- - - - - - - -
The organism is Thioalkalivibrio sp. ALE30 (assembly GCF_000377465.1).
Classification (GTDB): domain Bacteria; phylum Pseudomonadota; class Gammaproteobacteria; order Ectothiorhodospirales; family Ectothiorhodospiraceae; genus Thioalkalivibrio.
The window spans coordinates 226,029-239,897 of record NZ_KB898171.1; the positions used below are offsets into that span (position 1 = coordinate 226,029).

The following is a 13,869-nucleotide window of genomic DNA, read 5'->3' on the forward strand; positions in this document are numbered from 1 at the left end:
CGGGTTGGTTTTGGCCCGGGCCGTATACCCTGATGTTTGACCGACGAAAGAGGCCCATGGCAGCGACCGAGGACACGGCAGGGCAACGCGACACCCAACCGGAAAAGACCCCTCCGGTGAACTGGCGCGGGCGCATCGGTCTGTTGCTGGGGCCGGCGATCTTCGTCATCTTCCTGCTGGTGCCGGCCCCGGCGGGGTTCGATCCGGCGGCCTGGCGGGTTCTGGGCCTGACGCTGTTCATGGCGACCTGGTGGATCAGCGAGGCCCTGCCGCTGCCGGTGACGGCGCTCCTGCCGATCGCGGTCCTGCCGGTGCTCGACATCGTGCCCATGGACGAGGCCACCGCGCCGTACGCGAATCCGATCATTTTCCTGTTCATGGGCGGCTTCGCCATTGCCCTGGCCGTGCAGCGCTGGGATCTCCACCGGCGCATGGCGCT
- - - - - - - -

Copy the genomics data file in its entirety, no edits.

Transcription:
The organism is Thioalkalivibrio sp. ALE30 (assembly GCF_000377465.1).
Classification (GTDB): domain Bacteria; phylum Pseudomonadota; class Gammaproteobacteria; order Ectothiorhodospirales; family Ectothiorhodospiraceae; genus Thioalkalivibrio.
The window spans coordinates 226,029-239,897 of record NZ_KB898171.1; the positions used below are offsets into that span (position 1 = coordinate 226,029).

The following is a 13,869-nucleotide window of genomic DNA, read 5'->3' on the forward strand; positions in this document are numbered from 1 at the left end:
CGGGTTGGTTTTGGCCCGGGCCGTATACCCTGATGTTTGACCGACGAAAGAGGCCCATGGCAGCGACCGAGGACACGGCAGGGCAACGCGACACCCAACCGGAAAAGACCCCTCCGGTGAACTGGCGCGGGCGCATCGGTCTGTTGCTGGGGCCGGCGATCTTCGTCATCTTCCTGCTGGTGCCGGCCCCGGCGGGGTTCGATCCGGCGGCCTGGCGGGTTCTGGGCCTGACGCTGTTCATGGCGACCTGGTGGATCAGCGAGGCCCTGCCGCTGCCGGTGACGGCGCTCCTGCCGATCGCGGTCCTGCCGGTGCTCGACATCGTGCCCATGGACGAGGCCACCGCGCCGTACGCGAATCCGATCATTTTCCTGTTCATGGGCGGCTTCGCCATTGCCCTGGCCGTGCAGCGCTGGGATCTCCACCGGCGCATGGCGCT